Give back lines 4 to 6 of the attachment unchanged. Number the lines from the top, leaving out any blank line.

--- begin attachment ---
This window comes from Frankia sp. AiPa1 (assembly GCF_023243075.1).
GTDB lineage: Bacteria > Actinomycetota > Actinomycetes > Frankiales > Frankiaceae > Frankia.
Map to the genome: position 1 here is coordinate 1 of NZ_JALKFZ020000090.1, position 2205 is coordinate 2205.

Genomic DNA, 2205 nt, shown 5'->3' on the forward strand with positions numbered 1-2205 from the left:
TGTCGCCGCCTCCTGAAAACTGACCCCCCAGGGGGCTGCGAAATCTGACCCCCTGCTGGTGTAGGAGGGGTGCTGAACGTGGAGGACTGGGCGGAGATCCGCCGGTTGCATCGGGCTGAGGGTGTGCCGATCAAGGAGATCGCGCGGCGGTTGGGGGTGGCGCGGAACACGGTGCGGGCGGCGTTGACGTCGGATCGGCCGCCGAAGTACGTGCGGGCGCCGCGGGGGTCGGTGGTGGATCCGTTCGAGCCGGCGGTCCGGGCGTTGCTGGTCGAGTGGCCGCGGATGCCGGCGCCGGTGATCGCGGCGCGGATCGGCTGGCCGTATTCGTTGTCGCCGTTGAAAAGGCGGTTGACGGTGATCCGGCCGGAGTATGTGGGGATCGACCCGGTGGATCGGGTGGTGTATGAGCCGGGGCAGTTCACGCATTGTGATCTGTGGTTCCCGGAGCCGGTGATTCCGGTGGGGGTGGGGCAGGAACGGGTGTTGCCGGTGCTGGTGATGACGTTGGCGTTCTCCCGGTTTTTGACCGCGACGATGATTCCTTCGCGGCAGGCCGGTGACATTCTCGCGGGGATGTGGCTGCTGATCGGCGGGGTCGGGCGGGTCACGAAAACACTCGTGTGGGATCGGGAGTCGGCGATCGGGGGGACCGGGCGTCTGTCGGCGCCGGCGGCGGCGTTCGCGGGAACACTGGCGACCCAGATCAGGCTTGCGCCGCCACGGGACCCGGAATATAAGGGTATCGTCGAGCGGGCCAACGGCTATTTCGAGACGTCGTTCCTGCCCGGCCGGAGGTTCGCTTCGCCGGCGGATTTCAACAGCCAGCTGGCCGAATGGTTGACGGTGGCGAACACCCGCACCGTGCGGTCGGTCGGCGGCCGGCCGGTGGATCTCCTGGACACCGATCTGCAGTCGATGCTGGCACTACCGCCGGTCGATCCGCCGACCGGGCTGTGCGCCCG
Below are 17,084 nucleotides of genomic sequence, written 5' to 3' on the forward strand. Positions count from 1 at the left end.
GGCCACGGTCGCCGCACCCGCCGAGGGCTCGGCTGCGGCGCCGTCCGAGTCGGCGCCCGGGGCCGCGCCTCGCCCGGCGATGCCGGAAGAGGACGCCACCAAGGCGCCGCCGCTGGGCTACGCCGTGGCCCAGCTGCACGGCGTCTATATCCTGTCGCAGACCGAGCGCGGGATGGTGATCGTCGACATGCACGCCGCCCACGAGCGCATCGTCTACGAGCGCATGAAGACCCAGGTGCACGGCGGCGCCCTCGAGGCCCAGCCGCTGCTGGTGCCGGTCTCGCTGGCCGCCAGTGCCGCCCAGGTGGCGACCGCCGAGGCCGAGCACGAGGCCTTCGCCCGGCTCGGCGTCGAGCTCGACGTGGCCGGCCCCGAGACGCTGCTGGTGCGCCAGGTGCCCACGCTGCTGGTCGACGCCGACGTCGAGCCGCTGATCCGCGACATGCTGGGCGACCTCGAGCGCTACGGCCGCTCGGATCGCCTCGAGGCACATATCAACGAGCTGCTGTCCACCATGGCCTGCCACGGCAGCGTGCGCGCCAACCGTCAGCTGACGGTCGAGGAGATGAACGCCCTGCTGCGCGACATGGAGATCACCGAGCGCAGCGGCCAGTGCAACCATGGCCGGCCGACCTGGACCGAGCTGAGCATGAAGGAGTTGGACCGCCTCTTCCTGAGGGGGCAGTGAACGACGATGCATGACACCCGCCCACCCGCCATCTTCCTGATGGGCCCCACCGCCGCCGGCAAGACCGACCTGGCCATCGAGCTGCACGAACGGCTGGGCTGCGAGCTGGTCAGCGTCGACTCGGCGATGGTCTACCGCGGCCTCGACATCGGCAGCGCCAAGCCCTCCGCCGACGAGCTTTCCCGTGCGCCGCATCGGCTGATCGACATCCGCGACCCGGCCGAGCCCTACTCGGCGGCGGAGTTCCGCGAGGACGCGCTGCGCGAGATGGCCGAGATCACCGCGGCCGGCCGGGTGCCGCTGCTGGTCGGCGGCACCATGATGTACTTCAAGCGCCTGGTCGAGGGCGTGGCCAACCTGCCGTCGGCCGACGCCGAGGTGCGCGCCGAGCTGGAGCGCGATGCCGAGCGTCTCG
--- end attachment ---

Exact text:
Genomic DNA, 2205 nt, shown 5'->3' on the forward strand with positions numbered 1-2205 from the left:
TGTCGCCGCCTCCTGAAAACTGACCCCCCAGGGGGCTGCGAAATCTGACCCCCTGCTGGTGTAGGAGGGGTGCTGAACGTGGAGGACTGGGCGGAGATCCGCCGGTTGCATCGGGCTGAGGGTGTGCCGATCAAGGAGATCGCGCGGCGGTTGGGGGTGGCGCGGAACACGGTGCGGGCGGCGTTGACGTCGGATCGGCCGCCGAAGTACGTGCGGGCGCCGCGGGGGTCGGTGGTGGATCCGTTCGAGCCGGCGGTCCGGGCGTTGCTGGTCGAGTGGCCGCGGATGCCGGCGCCGGTGATCGCGGCGCGGATCGGCTGGCCGTATTCGTTGTCGCCGTTGAAAAGGCGGTTGACGGTGATCCGGCCGGAGTATGTGGGGATCGACCCGGTGGATCGGGTGGTGTATGAGCCGGGGCAGTTCACGCATTGTGATCTGTGGTTCCCGGAGCCGGTGATTCCGGTGGGGGTGGGGCAGGAACGGGTGTTGCCGGTGCTGGTGATGACGTTGGCGTTCTCCCGGTTTTTGACCGCGACGATGATTCCTTCGCGGCAGGCCGGTGACATTCTCGCGGGGATGTGGCTGCTGATCGGCGGGGTCGGGCGGGTCACGAAAACACTCGTGTGGGATCGGGAGTCGGCGATCGGGGGGACCGGGCGTCTGTCGGCGCCGGCGGCGGCGTTCGCGGGAACACTGGCGACCCAGATCAGGCTTGCGCCGCCACGGGACCCGGAATATAAGGGTATCGTCGAGCGGGCCAACGGCTATTTCGAGACGTCGTTCCTGCCCGGCCGGAGGTTCGCTTCGCCGGCGGATTTCAACAGCCAGCTGGCCGAATGGTTGACGGTGGCGAACACCCGCACCGTGCGGTCGGTCGGCGGCCGGCCGGTGGATCTCCTGGACACCGATCTGCAGTCGATGCTGGCACTACCGCCGGTCGATCCGCCGACCGGGCTGTGCGCCCG
Below are 17,084 nucleotides of genomic sequence, written 5' to 3' on the forward strand. Positions count from 1 at the left end.